How new InsurTech models decrease the cost of risk cover in insurance
Blog: Capgemini CTO Blog
In any industry today, we often see new entrants disrupting existing business models in pursuit of growth. Most often, these new entrants follow one of two growth strategies: growth by increasing their share of the pie (e.g. Netflix disrupting through online on-demand video streaming, taking away market share from traditional movie rental stores) or growth by expanding the scope of offerings and increasing the size of the pie itself (e.g. smartphones expanding the size of the phone market by catering to more customer needs).
However, in the insurance industry today, we see quite a few new entrants driving the cost equivalent of the latter: using various innovative means to decrease the overall cost base required for risk cover in insurance. This is being done specifically by addressing and mitigating the moral hazard and morale hazard aspects to customer behavior and through that, reducing instances of preventable claims. This consequently reduces the actual overall capital required for risk cover.
As with most new models, technology is the key enabler to this trend, making customer relationships more virtual and, therefore, more accessible and manageable at the level of an individual or a small group. AI, RPA, and advanced analytics, particularly, are the catalysts that make these more real-time and personalized insurance models possible. Here, I would like to discuss two emerging models that are helping shrink the cost of risk cover in insurance today:
- Proactive risk mitigation through connected devices: Traditional estimates of risk capital were based on the law of large numbers and proxy variables, with little insight into what the risk pool exactly constituted at any given time. Such an estimate would inherently be more on the conservative side and therefore premium prices would be higher. With connected devices, however, more accurate risk assessments are possible at an individual level and insurers are able to distribute lesser penalties on customers showing safe behavior. Customers are being incentivized to display more safe behavior in health and driving through discounts on premiums based on real-time data from their connected devices. In the long run, this helps mitigate preventable claims incidents by effectively addressing the morale hazard aspect of customer behavior. This will ultimately benefit both insurers and customers through lower claims costs and lower prices.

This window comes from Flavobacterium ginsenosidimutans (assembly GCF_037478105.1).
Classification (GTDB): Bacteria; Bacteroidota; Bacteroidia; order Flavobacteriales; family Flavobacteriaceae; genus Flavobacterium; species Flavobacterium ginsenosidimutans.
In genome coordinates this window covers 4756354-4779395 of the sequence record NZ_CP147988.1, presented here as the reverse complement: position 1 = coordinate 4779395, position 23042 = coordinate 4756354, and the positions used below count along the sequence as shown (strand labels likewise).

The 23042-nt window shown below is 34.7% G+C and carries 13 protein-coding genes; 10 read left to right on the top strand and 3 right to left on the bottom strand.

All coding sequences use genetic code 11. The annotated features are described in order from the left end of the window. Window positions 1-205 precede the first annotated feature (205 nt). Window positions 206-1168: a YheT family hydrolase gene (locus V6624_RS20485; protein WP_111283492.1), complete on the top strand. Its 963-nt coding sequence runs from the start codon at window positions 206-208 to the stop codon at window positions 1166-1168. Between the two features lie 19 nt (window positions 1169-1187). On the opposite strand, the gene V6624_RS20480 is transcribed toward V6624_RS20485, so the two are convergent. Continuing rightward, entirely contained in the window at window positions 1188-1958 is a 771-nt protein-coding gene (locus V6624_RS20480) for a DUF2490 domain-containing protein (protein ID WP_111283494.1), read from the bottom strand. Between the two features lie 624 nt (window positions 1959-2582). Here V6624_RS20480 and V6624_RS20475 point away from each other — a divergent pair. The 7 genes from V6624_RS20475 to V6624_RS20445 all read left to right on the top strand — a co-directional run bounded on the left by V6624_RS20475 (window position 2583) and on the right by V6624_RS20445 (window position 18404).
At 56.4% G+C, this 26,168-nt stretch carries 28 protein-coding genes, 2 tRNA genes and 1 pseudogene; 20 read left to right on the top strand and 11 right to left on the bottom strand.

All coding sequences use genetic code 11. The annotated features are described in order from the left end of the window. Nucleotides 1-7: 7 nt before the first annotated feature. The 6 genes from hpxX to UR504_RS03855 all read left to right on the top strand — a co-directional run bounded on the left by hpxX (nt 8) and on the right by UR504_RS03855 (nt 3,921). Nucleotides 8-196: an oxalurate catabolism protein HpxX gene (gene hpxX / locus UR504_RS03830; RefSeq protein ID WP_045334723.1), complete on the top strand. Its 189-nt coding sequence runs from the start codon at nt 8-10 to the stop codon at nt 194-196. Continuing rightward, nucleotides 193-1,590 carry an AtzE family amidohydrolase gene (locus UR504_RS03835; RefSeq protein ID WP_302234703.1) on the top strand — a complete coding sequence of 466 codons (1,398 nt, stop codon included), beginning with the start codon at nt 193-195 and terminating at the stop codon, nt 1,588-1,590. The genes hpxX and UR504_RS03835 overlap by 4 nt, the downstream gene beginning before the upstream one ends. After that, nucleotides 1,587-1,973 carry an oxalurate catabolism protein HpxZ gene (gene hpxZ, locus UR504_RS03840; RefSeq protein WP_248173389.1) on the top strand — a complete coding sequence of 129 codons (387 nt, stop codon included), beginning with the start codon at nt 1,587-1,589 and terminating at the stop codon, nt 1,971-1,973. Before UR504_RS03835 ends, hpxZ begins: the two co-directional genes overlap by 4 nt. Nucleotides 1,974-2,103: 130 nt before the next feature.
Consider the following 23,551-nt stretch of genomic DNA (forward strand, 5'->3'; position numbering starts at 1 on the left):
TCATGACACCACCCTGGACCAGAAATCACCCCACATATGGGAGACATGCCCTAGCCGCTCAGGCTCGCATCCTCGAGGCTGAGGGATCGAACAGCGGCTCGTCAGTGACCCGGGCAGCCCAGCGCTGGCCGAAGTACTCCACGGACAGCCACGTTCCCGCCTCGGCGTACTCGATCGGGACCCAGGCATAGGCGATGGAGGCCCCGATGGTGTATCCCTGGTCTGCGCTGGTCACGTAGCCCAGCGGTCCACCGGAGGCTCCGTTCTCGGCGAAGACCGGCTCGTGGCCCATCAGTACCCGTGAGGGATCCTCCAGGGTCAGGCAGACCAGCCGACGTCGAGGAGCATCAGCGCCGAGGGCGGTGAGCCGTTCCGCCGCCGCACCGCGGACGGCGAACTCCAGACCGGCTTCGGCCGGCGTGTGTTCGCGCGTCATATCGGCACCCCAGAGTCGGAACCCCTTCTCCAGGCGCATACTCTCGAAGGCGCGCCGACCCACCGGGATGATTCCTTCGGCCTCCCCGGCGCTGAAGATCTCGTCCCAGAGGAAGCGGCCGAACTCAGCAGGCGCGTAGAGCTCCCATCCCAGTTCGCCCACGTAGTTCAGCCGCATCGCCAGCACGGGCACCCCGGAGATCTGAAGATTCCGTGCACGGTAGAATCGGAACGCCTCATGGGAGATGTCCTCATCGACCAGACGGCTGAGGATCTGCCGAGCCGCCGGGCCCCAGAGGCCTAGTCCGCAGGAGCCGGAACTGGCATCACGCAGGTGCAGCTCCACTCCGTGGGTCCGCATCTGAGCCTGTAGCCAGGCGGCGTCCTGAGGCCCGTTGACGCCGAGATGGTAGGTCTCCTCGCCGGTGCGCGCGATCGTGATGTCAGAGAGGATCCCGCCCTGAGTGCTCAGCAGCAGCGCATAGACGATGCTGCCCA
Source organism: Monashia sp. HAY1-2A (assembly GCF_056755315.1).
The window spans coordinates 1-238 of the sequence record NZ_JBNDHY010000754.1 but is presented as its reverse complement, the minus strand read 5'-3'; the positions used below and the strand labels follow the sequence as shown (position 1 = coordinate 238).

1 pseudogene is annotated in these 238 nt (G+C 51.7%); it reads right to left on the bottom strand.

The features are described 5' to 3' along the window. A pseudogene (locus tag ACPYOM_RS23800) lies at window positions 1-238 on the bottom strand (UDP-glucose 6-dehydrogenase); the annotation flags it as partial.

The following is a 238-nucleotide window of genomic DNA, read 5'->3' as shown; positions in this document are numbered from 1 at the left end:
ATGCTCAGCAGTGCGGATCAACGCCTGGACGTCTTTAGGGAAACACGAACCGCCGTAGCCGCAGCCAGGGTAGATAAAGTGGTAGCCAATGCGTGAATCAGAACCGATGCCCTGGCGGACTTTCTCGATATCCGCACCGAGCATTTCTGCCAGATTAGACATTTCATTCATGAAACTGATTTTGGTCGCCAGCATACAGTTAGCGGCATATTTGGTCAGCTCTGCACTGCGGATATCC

- Social risk pool models: P2P insurance start-ups such as Friendsurance and Lemonade are forming social risk pools and generally following a fixed margin structure wherein the unclaimed premium amount above the insurer’s fee is returned to the customer as cashback or in another form. In these models, the lower the claims raised in a particular risk group, the more the members of the group stand to benefit. Such models, thus, address both moral and morale hazards since customers are more careful about raising claims when it affects their social group. Customers, on the whole, will be motivated to display more safe behavior and also refrain from fraudulent behavior. Some firms, such as InsurePal, have even based their entire model on social proof, bringing a revolutionary approach to insurance and risk management—it will be interesting to see how this picks up! The only challenge with P2P insurance models is their scalability and how to avoid fraud which can be possible at a group level. However, by reimbursing the unclaimed amount, such models also reduce the overall “cost of insurance cover” for insurers as well as customers.
Thus, even as insurers explore new revenue streams through innovative products and services, a sizeable innovation effort is being directed towards improving the bottom line by reducing the overall industry cost base as this is one of the top challenges the industry has traditionally grappled with. As we speak to leading insurers for the upcoming World Insurance Report 2018, we see how margin pressures are one of the top-most concerns in the mind of executives when they look to the near future. In this context, it is heartening to see that these new technology-enabled models, which are driving down the industry cost base, will not only lower costs for insurers but also render insurance more affordable and accessible to customers.